Sirtuin chemical mechanisms

Biochim Biophys Acta. 2010 Aug;1804(8):1591-603. doi: 10.1016/j.bbapap.2010.01.021. Epub 2010 Feb 2.

Abstract

Sirtuins are ancient proteins widely distributed in all lifeforms of earth. These proteins are universally able to bind NAD(+), and activate it to effect ADP-ribosylation of cellular nucleophiles. The most commonly observed sirtuin reaction is the ADP-ribosylation of acetyllysine, which leads to NAD(+)-dependent deacetylation. Other types of ADP-ribosylation have also been observed, including protein ADP-ribosylation, NAD(+) solvolysis and ADP-ribosyltransfer to 5,6-dimethylbenzimidazole, a reaction involved in eubacterial cobalamin biosynthesis. This review broadly surveys the chemistries and chemical mechanisms of these enzymes.

Publication types

  • Research Support, N.I.H., Extramural
  • Research Support, Non-U.S. Gov't
  • Review

MeSH terms

  • Acetylation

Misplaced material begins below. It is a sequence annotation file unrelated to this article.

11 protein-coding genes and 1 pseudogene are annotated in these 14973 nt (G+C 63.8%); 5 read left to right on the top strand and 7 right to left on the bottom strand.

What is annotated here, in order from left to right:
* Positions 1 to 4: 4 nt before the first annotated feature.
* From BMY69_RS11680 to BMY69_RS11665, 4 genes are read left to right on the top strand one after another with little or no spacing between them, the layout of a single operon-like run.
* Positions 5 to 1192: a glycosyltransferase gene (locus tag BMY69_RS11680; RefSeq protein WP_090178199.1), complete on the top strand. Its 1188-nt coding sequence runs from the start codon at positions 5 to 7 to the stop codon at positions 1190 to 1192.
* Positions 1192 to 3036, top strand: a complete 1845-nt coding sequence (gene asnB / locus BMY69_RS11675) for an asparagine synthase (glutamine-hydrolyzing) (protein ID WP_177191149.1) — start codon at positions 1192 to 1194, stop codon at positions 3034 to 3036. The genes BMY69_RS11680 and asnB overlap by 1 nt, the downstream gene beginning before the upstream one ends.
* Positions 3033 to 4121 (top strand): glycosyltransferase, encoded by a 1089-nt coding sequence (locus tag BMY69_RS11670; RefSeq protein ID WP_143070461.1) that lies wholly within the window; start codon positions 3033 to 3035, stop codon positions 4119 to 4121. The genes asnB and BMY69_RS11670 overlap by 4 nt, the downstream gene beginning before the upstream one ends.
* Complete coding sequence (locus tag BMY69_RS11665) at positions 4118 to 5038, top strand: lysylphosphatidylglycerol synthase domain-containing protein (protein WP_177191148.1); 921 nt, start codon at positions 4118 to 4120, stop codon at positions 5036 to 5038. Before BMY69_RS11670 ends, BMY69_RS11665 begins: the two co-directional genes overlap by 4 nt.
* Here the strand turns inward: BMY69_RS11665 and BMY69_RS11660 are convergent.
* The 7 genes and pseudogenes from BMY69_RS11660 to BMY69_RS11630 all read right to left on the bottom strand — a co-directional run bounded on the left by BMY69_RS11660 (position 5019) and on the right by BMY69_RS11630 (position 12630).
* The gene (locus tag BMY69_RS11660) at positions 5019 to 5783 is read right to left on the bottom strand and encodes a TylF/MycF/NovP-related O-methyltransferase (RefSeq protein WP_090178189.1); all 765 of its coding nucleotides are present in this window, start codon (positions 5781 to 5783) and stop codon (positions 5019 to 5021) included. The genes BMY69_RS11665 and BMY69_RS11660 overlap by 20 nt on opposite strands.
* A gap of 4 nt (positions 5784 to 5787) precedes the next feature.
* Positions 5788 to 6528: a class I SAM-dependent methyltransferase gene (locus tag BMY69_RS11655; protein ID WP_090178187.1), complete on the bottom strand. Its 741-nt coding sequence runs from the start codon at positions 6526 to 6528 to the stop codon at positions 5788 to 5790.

• Adenosine Diphosphate Ribose / metabolism
  • Animals
  • Benzimidazoles / metabolism
  • Humans
  • Imidoesters / metabolism
  • Lysine / analogs & derivatives
  • Lysine / metabolism
  • Models, Biological
  • Molecular Structure
  • NAD / metabolism
  • Niacinamide / metabolism
  • Niacinamide / pharmacology
  • Plasmodium falciparum / metabolism
  • Saccharomyces cerevisiae / drug effects
  • Saccharomyces cerevisiae / metabolism
  • Sirtuins / antagonists & inhibitors
  • Sirtuins / chemistry
  • Sirtuins / metabolism*
  • Trypanosoma brucei brucei / metabolism

Substances

  • Benzimidazoles
  • Imidoesters
  • NAD
  • N(alpha)-acetyllysine
  • Adenosine Diphosphate Ribose
  • Niacinamide
  • 5,6-dimethylbenzimidazole
  • Sirtuins
  • Lysine